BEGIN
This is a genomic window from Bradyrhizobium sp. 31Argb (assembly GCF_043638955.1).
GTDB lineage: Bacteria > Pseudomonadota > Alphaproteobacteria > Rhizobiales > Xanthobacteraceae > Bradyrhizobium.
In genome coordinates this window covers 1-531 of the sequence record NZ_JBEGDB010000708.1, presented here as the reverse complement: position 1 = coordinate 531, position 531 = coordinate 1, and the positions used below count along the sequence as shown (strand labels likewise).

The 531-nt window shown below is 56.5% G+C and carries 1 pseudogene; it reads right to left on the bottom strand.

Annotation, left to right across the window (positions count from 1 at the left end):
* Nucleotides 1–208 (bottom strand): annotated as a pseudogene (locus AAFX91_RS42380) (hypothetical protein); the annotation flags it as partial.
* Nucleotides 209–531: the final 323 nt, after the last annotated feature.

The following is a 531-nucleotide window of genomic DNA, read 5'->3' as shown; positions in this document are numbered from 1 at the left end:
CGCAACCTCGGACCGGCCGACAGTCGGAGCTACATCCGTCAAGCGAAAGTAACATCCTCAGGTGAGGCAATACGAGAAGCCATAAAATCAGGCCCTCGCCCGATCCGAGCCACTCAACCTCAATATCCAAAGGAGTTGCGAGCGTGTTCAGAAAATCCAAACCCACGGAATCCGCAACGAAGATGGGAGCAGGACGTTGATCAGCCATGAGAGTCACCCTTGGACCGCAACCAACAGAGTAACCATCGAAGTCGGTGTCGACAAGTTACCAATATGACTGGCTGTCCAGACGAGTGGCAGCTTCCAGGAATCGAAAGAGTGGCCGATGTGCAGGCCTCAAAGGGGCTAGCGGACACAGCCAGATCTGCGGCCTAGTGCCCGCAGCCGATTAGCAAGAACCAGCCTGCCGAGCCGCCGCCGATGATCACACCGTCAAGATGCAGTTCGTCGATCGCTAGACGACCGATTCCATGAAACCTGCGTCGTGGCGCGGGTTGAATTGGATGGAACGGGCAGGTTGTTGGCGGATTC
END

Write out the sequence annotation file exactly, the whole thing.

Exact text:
This is a genomic window from Bradyrhizobium sp. 31Argb (assembly GCF_043638955.1).
GTDB lineage: Bacteria > Pseudomonadota > Alphaproteobacteria > Rhizobiales > Xanthobacteraceae > Bradyrhizobium.
In genome coordinates this window covers 1-531 of the sequence record NZ_JBEGDB010000708.1, presented here as the reverse complement: position 1 = coordinate 531, position 531 = coordinate 1, and the positions used below count along the sequence as shown (strand labels likewise).

The 531-nt window shown below is 56.5% G+C and carries 1 pseudogene; it reads right to left on the bottom strand.

Annotation, left to right across the window (positions count from 1 at the left end):
* Nucleotides 1–208 (bottom strand): annotated as a pseudogene (locus AAFX91_RS42380) (hypothetical protein); the annotation flags it as partial.
* Nucleotides 209–531: the final 323 nt, after the last annotated feature.

The following is a 531-nucleotide window of genomic DNA, read 5'->3' as shown; positions in this document are numbered from 1 at the left end:
CGCAACCTCGGACCGGCCGACAGTCGGAGCTACATCCGTCAAGCGAAAGTAACATCCTCAGGTGAGGCAATACGAGAAGCCATAAAATCAGGCCCTCGCCCGATCCGAGCCACTCAACCTCAATATCCAAAGGAGTTGCGAGCGTGTTCAGAAAATCCAAACCCACGGAATCCGCAACGAAGATGGGAGCAGGACGTTGATCAGCCATGAGAGTCACCCTTGGACCGCAACCAACAGAGTAACCATCGAAGTCGGTGTCGACAAGTTACCAATATGACTGGCTGTCCAGACGAGTGGCAGCTTCCAGGAATCGAAAGAGTGGCCGATGTGCAGGCCTCAAAGGGGCTAGCGGACACAGCCAGATCTGCGGCCTAGTGCCCGCAGCCGATTAGCAAGAACCAGCCTGCCGAGCCGCCGCCGATGATCACACCGTCAAGATGCAGTTCGTCGATCGCTAGACGACCGATTCCATGAAACCTGCGTCGTGGCGCGGGTTGAATTGGATGGAACGGGCAGGTTGTTGGCGGATTC